Kazuo Okada Arrested in Philippines on ‘Grave Coercion’ Charge
Posted on: October 18, 2022, 10:09h.
Last updated on: October 18, 2022, 10:45h.
Japanese billionaire Kazuo Okada, 80, was arrested in Manila on Monday, October 17, on a “grave coercion” charge.
Earlier this month, the Philippines Department of Justice indicted the gaming tycoon for his forcible May takeover of Okada Manila. Okada built and opened the Manila integrated casino resort in 2016, but was ousted from the companies he founded in 2017 on allegations that he poached money from the firms for his own personal use.
Okada, who has denied any wrongdoing, instead says his adult children, with whom he no longer has a relationship, are responsible for his dismissal from Universal Entertainment Corporation and Tiger Resort, Leisure & Entertainment, Inc. (TRLEI) — the latter being the immediate parent company of Okada Manila.
Okada has been seeking to regain control of his companies since he was forced out. He won a small victory in March when the Philippines Supreme Court instructed TRLEI to restore its boardroom makeup to its 2017 arrangement when Okada held a seat.
But the Supreme Court’s Status Quo Ante Order (SQAO) didn’t give Okada the authority to forcibly take back control of TRLEI and Okada Manila. He did so by way of storming the casino grounds on May 31 with 50 armed private security guards acting on his behalf.
The Philippines Justice Department and Philippines Amusement and Gaming Corporation (PAGCOR) ruled in September that Okada’s May takeover was unjust. They ordered that the former TRLEI management should be restored. That Okada-led group was forced off Okada Manila’s premises by the Philippine National Police on September 4.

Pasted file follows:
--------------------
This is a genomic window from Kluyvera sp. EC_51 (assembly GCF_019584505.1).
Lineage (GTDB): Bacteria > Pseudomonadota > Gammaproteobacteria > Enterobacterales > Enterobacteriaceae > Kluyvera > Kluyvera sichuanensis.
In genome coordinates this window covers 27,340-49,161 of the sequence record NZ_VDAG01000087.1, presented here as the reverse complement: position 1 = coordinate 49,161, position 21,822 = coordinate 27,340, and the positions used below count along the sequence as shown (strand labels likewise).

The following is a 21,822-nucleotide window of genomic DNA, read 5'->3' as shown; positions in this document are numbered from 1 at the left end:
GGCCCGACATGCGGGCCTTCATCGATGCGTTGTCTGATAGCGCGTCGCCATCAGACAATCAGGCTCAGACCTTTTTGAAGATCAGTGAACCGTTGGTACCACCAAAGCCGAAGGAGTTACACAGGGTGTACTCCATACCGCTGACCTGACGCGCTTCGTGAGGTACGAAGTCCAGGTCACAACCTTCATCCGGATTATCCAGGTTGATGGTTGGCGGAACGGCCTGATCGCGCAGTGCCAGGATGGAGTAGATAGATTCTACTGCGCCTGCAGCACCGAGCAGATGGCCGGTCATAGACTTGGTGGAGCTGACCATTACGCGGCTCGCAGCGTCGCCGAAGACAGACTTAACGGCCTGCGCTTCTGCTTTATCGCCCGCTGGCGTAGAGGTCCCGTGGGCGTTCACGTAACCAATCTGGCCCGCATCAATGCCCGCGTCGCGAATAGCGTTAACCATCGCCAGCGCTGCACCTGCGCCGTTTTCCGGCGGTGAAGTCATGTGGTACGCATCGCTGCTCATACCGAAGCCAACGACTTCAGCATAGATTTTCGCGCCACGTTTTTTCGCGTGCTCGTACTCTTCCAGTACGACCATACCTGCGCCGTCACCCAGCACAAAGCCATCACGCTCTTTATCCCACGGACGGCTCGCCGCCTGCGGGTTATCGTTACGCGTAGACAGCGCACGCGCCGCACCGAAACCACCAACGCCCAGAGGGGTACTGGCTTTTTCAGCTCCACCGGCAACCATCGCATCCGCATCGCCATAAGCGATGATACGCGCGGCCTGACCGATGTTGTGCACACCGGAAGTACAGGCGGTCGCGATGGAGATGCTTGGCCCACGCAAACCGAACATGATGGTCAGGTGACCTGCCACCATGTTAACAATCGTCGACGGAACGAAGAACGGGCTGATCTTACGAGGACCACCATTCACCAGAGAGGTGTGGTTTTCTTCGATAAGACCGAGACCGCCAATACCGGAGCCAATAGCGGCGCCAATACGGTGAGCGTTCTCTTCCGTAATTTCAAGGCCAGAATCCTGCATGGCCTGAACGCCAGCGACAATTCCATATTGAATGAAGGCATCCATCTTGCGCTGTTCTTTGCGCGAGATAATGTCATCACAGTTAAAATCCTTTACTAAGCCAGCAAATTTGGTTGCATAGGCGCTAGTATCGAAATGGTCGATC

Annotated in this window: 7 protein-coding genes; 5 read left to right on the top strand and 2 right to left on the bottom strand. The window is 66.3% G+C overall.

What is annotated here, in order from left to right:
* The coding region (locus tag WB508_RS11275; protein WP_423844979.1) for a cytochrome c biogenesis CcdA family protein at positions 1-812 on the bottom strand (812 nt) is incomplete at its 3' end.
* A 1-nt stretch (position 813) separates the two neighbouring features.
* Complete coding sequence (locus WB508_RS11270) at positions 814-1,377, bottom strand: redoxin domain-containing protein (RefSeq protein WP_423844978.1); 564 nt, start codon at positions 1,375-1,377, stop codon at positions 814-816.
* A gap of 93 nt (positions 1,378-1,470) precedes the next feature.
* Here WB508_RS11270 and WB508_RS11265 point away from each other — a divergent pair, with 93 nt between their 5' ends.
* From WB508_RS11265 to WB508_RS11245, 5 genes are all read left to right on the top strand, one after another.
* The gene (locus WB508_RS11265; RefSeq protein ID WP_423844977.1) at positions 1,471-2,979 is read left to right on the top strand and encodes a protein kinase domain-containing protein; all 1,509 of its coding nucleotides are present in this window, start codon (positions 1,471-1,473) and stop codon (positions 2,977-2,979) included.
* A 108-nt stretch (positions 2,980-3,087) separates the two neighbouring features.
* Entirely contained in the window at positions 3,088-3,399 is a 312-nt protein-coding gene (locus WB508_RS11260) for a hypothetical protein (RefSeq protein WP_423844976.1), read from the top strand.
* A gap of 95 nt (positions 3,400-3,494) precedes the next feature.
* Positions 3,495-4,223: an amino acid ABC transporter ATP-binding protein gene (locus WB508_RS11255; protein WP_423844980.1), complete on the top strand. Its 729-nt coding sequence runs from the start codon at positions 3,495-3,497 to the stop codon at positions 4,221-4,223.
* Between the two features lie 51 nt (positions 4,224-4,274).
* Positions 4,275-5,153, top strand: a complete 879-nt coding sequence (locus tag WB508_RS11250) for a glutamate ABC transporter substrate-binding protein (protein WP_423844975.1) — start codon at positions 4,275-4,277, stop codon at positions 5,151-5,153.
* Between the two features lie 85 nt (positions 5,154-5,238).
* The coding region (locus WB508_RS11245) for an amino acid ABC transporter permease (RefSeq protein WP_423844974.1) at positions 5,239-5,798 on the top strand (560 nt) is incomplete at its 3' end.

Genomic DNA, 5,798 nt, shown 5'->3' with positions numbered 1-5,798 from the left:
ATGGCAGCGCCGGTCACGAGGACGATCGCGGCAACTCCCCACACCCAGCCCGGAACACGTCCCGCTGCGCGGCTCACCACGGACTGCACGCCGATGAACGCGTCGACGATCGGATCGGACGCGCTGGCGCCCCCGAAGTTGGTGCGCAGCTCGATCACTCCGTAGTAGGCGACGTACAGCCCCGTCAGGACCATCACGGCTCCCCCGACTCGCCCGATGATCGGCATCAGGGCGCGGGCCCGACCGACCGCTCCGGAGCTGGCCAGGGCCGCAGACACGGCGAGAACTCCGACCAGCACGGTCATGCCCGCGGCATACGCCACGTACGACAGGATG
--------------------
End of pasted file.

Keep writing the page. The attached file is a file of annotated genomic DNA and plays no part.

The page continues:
The Justice Department then this month indicted Okada for his May actions. The law enforcement agency said Okada wrongly took the law into his own hands.
“Grave coercion” in the Philippines relates to “any person who, without the authority of law, shall, by means of violence, prevent another from doing something not prohibited by law, or compel him to do something against his will whether it be right or wrong.”
A “grave coercion” conviction carries a potential prison sentence and financial fine.
Okada says he was well aware of the danger of traveling back to Manila from Japan this week.
I insisted on coming back to the Philippines despite several warnings from my lawyers that I may be detained by the authorities,” Okada told the media after posting bail.
“I want to show to the Filipino people and the world that I am not afraid. I came back to face this ‘grave coercion’ charge against me and my associates. I have nothing to fear when I know I am standing on the right side of the law,” Okada declared.
Legal Proceedings Continue
A myriad of legal disputes regarding Okada Manila’s rightful management remains unsettled.
It’s expected that the Philippines Supreme Court will ultimately need to settle the dispute. A lower appeals court in September refused to hear Okada’s request for reconsideration regarding PAGCOR’s order that Okada Manila be returned to TRLEI.
And a lawsuit from TRLEI against Okada for his alleged 2017 graft also remains unsettled. TRLEI continues to allow Okada to sit on its board, as instructed by the Supreme Court SQAO. But the firm says his seat might be removed if the theft claims are proven in court.
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